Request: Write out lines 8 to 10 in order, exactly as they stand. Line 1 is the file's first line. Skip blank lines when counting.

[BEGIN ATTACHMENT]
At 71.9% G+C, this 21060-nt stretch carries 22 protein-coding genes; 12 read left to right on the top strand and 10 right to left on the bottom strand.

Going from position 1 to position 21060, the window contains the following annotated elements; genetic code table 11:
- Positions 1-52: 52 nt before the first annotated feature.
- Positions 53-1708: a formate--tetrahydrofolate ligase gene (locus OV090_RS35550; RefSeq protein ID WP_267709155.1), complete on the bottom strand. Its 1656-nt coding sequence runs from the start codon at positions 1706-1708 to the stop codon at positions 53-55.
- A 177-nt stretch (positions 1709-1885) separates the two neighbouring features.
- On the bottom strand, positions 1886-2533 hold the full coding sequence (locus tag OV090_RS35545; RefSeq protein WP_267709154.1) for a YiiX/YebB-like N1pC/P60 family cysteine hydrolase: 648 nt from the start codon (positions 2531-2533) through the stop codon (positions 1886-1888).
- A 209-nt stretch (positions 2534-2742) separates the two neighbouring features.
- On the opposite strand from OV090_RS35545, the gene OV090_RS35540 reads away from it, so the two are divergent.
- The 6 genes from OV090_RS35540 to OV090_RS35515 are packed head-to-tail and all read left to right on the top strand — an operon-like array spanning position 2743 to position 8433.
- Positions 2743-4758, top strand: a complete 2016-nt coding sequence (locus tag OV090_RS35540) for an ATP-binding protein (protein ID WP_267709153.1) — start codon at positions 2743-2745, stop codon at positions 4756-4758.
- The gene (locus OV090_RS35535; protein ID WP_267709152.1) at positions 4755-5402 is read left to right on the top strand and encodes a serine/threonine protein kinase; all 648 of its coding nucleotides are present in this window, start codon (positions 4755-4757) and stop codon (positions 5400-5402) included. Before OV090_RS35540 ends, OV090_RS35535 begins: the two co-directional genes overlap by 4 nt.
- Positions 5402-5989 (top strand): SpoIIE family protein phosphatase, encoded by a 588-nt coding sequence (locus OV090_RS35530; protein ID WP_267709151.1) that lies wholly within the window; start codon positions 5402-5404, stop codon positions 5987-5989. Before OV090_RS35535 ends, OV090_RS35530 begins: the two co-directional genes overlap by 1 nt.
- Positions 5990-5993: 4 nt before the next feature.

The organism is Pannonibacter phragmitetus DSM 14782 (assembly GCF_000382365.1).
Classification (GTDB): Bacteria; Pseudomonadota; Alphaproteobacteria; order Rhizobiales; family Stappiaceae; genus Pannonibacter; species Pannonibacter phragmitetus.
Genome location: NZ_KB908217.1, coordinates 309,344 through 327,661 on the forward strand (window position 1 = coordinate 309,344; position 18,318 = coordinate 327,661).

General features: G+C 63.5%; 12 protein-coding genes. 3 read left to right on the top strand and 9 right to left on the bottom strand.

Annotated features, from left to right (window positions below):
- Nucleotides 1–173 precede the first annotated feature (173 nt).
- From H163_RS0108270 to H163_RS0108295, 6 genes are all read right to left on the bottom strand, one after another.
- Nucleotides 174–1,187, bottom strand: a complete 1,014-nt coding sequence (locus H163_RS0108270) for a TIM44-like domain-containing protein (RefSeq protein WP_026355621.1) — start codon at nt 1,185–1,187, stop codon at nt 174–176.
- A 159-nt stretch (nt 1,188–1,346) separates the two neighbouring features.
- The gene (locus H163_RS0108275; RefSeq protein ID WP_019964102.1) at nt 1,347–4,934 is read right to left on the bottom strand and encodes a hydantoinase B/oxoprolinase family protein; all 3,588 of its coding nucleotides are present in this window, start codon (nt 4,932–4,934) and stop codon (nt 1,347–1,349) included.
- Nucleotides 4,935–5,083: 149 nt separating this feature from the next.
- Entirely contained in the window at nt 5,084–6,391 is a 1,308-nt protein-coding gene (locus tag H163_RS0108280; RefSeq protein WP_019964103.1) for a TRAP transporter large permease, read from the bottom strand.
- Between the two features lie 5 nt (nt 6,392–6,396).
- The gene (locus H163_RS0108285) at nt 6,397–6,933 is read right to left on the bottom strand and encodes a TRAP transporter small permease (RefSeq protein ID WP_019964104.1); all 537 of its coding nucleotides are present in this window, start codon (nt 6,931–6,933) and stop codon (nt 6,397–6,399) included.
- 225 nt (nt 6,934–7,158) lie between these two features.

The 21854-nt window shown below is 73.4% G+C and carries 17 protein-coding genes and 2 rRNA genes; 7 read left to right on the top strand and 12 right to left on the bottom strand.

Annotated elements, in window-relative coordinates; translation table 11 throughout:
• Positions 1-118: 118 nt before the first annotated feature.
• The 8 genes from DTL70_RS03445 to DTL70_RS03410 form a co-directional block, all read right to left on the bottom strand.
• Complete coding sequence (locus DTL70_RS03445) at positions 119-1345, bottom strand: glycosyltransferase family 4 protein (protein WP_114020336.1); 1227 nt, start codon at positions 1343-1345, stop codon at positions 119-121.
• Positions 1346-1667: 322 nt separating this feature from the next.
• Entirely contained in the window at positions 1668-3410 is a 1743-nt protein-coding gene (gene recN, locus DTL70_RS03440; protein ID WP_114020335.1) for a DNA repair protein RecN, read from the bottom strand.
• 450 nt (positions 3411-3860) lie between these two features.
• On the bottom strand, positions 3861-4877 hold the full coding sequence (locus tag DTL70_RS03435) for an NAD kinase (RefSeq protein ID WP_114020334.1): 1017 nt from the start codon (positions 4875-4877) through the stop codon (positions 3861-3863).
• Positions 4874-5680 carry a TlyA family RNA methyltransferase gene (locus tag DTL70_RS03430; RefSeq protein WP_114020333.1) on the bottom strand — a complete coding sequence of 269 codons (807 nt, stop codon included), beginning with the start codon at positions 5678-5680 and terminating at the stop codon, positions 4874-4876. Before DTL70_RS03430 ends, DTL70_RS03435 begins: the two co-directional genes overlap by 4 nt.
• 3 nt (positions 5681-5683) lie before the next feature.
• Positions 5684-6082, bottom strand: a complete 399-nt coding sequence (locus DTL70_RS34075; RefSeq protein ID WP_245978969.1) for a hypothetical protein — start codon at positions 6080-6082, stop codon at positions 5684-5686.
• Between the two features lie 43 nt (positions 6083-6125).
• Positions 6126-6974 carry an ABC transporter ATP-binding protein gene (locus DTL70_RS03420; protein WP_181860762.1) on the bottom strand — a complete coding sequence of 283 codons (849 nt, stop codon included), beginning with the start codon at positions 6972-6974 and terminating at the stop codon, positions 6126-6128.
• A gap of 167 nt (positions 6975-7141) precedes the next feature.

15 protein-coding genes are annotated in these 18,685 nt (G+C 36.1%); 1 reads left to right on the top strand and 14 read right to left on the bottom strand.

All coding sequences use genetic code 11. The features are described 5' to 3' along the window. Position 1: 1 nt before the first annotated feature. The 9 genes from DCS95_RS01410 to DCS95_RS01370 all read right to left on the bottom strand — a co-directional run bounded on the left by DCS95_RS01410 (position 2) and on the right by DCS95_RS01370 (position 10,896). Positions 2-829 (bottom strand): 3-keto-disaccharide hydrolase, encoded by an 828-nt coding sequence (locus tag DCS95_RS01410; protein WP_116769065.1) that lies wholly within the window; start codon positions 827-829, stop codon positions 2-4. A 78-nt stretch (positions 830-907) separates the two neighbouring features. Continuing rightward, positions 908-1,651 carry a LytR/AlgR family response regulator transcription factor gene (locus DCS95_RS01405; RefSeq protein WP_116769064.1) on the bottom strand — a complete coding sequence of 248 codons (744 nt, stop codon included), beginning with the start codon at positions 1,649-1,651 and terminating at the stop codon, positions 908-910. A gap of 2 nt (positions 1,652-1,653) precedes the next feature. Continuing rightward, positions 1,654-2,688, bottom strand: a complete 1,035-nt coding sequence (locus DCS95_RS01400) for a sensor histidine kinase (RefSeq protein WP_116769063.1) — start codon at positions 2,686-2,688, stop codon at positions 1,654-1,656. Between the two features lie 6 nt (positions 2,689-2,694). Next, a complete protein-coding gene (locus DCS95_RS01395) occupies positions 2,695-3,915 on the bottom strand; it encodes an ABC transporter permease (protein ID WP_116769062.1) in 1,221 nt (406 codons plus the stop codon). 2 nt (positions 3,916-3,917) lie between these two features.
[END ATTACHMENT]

- On the opposite strand from OV090_RS35545, the gene OV090_RS35540 reads away from it, so the two are divergent.
- The 6 genes from OV090_RS35540 to OV090_RS35515 are packed head-to-tail and all read left to right on the top strand — an operon-like array spanning position 2743 to position 8433.
- Positions 2743-4758, top strand: a complete 2016-nt coding sequence (locus tag OV090_RS35540) for an ATP-binding protein (protein ID WP_267709153.1) — start codon at positions 2743-2745, stop codon at positions 4756-4758.